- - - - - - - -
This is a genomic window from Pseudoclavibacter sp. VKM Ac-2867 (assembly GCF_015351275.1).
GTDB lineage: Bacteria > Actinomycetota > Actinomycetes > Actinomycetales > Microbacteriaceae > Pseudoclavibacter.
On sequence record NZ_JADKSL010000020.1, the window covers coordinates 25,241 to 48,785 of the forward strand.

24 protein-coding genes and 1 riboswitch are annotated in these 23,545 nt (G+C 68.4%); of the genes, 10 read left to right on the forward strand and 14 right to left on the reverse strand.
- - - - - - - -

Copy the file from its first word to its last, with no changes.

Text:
This is a genomic window from Pseudoclavibacter sp. VKM Ac-2867 (assembly GCF_015351275.1).
GTDB lineage: Bacteria > Actinomycetota > Actinomycetes > Actinomycetales > Microbacteriaceae > Pseudoclavibacter.
On sequence record NZ_JADKSL010000020.1, the window covers coordinates 25,241 to 48,785 of the forward strand.

24 protein-coding genes and 1 riboswitch are annotated in these 23,545 nt (G+C 68.4%); of the genes, 10 read left to right on the forward strand and 14 right to left on the reverse strand.